The teacher's role is to facilitate learning by providing a variety of experiences. "Discovery learning" provides opportunities for learners to explore and experiment, thereby encouraging new understandings. Opportunities that allow students of differing cognitive levels to work together often encourage less mature students to advance to a more mature understanding. One further implication for instruction is the use of concrete "hands on" experiences to help children learn. Additional suggestions include:
- Provide concrete props and visual aids, such as models and/or time line
- Use familiar examples to facilitate learning more complex ideas, such as story problems in math.
- Allow opportunities to classify and group information with increasing complexity; use outlines and hierarchies to facilitate assimilating new information with previous knowledge.
- Present problems that require logical analytic thinking; the use of tools such as "brain teasers" is encouraged.
Huitt and Hummel (1998) assert that "only 35% of high school graduates in industrialized countries obtain formal operations; many people do not think formally during adulthood". This is significant in terms of developing instruction and performance support tools for students who are chronologically adults, but may be limited in their understanding of abstract concepts. For both adolescent and adult learners, it is important to use these instructional strategies
- Use visual aids and models.
- Provide opportunities to discuss social, political, and cultural issues.
- Teach broad concepts rather than facts, and to situate these in a context meaningful and relevant to the learner.
Criticisms of Piaget's Theory
Researchers during the 1960's and 1970's identified shortcomings in Piaget's theory. First, critics argue that by describing tasks with confusing abstract terms and using overly difficult tasks, Piaget under estimated children's abilities. Researchers have found that young children can succeed on simpler forms of tasks requiring the same skills. Second, Piaget's theory predicts that thinking within a particular stage would be similar across tasks. In other words, preschool children should perform at the preoperational level in all cognitive tasks. Research has shown diversity in children's thinking across cognitive tasks. Third, according to Piaget, efforts to teach children developmentally advanced concepts would be unsuccessful. Researchers have found that in some instances, children often learn more advanced concepts with relatively brief instruction. Researchers now believe that children may be more competent that Piaget originally thought, especially in their practical knowledge.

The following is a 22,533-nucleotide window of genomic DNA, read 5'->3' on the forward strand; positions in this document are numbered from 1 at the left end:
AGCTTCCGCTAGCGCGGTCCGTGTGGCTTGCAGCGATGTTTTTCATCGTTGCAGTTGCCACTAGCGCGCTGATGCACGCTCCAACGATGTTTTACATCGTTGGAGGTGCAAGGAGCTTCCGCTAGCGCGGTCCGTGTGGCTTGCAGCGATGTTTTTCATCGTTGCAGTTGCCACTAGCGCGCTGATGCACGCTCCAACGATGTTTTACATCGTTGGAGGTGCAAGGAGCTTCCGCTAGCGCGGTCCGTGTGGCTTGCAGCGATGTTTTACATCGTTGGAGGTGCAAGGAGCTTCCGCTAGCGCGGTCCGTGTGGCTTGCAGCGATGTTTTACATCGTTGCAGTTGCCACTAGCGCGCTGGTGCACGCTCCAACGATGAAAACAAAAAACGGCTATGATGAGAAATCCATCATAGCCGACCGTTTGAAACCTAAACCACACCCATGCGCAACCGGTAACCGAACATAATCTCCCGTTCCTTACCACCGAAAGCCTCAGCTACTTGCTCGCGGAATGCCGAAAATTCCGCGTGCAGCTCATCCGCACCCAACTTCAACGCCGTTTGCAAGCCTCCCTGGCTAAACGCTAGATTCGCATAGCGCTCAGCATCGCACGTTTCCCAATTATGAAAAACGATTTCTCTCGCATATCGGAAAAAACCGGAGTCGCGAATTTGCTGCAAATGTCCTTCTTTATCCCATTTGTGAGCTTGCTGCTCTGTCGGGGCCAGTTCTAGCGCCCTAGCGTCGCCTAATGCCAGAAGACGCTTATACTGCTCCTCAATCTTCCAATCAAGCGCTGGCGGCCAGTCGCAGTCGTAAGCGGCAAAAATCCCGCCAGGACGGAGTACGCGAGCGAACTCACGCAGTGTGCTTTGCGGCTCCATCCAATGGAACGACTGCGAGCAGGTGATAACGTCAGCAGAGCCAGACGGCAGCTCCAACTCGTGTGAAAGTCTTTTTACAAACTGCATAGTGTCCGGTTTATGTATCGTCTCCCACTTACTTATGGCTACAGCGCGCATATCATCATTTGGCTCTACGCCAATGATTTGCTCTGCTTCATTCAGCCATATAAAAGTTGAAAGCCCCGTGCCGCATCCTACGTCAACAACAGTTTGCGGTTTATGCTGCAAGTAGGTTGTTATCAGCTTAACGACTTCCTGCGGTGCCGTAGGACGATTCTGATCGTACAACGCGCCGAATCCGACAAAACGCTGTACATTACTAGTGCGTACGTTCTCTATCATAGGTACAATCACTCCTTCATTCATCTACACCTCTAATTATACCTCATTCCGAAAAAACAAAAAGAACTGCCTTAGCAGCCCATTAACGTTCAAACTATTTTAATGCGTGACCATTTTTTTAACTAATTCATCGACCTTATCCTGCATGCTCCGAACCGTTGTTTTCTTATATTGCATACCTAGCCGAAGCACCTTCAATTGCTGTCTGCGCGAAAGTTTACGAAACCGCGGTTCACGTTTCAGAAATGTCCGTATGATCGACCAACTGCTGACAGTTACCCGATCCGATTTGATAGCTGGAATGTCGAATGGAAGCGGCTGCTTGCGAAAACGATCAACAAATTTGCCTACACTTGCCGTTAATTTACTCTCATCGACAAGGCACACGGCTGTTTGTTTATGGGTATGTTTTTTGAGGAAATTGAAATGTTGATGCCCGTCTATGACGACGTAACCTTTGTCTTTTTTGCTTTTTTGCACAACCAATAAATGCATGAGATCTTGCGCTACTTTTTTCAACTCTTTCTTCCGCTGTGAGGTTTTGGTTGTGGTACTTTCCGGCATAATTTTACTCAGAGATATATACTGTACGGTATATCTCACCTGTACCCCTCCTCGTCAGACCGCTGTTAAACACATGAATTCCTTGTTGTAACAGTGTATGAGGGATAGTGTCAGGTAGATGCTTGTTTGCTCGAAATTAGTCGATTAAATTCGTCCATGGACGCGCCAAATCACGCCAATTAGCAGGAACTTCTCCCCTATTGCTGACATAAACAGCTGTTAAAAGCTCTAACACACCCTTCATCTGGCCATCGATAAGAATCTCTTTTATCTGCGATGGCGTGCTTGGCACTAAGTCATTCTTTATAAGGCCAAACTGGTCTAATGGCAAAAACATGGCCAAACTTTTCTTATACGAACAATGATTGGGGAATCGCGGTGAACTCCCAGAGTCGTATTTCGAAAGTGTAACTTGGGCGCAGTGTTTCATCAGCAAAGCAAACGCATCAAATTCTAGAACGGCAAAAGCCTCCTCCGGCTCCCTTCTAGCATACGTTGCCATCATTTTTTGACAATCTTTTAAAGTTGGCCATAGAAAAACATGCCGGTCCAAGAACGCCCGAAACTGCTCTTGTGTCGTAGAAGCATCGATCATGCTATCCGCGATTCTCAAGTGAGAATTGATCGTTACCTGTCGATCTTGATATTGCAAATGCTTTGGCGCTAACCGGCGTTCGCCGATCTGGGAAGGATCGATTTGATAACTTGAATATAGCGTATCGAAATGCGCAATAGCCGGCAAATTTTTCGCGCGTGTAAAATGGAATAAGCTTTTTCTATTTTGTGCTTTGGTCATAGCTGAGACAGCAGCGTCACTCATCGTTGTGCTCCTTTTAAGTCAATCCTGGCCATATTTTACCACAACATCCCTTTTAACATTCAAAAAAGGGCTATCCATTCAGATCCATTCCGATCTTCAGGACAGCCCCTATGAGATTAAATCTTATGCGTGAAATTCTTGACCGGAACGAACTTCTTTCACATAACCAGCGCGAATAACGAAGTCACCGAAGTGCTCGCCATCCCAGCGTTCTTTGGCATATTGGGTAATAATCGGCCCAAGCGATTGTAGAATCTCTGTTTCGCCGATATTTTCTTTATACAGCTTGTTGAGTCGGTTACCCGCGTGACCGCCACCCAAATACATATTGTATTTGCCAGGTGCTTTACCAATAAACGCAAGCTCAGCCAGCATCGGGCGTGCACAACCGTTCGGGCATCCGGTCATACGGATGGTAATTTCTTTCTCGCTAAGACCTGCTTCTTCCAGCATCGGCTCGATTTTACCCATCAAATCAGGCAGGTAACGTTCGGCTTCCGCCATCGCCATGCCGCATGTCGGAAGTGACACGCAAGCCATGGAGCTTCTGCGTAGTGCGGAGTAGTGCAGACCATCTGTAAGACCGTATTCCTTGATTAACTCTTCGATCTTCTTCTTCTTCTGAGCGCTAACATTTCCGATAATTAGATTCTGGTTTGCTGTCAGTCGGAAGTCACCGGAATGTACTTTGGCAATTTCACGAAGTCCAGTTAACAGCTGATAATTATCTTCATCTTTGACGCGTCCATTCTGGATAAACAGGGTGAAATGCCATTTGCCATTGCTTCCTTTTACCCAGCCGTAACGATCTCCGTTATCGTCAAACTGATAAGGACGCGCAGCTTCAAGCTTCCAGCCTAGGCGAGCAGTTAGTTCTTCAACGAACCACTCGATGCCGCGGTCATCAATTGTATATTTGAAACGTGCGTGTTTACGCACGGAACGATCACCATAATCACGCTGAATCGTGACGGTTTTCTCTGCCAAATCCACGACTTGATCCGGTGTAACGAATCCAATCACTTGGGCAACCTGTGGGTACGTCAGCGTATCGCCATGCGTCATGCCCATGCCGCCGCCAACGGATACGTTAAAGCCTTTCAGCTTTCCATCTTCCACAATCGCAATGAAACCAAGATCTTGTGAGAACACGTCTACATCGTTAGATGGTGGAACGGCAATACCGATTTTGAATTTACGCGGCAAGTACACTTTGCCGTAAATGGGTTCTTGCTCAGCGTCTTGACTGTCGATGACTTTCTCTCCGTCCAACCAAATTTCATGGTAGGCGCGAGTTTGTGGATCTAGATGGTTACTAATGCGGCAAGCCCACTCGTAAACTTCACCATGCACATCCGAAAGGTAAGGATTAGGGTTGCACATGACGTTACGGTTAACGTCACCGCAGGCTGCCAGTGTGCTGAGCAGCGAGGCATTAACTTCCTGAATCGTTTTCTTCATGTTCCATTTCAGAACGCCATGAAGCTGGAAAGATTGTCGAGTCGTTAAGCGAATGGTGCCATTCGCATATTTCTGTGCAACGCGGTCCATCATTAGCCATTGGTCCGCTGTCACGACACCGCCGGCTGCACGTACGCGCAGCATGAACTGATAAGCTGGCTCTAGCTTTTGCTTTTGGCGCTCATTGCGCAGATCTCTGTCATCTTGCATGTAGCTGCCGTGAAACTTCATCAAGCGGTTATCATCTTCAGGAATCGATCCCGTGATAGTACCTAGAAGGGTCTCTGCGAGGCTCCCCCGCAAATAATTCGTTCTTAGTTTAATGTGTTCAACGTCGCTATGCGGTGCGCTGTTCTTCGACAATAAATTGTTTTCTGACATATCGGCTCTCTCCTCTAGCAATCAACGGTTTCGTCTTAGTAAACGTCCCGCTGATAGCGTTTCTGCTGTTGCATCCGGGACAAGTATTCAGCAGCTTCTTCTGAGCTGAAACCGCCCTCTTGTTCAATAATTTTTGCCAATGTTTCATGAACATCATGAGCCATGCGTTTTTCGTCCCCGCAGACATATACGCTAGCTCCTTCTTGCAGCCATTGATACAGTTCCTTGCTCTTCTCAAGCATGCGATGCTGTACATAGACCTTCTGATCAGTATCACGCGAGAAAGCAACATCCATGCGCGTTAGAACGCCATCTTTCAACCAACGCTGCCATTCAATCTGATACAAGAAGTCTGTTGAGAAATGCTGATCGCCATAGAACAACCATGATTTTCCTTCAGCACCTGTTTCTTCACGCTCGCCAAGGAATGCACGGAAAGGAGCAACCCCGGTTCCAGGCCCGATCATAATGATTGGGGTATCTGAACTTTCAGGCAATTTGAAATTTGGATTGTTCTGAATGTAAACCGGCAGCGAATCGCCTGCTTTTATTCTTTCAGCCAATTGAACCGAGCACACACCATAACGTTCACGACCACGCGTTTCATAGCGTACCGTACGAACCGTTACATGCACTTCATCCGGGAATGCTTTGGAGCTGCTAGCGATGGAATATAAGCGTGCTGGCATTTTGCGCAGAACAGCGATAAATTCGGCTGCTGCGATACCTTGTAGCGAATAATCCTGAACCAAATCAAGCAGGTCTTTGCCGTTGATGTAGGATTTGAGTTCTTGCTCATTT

When the parent reads to the child about dogs, the child constructs a schema about dogs. Later, the child sees a dog in the park; through the process of assimilation the child expands his/her understanding of what a dog is. When the dog barks, the child experiences disequilibria because the child's schema did not include barking. Then the child discovers the dog is furry, and it licks the child's hand. Again, the child experiences disequilibria. By adding the newly discovered information to the existing schema the child is actively constructing meaning. At this point the child seeks reinforcement from the parent. The parent affirms and reinforces the new information. Through assimilation of the new information the child returns to a state of equilibrium.
The process of accommodation occurs when the child sees a cat in the park. A new schema must be formed, because the cat has many traits of the dog, but because the cat meows and then climbs a tree the child begins to actively construct new meaning. Again the parent reinforces that this is a cat to resolve the child's disequilibria. A new schema about cats is then formed and the child returns to a state of equilibrium.
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APA Citation: Wood, K. C., Smith, H., Grossniklaus, D. (2001). Piaget's Stages of Cognitive Development. In M. Orey (Ed.), Emerging perspectives on learning, teaching, and technology. Retrieved <insert date>, from http://projects.coe.uga.edu/epltt/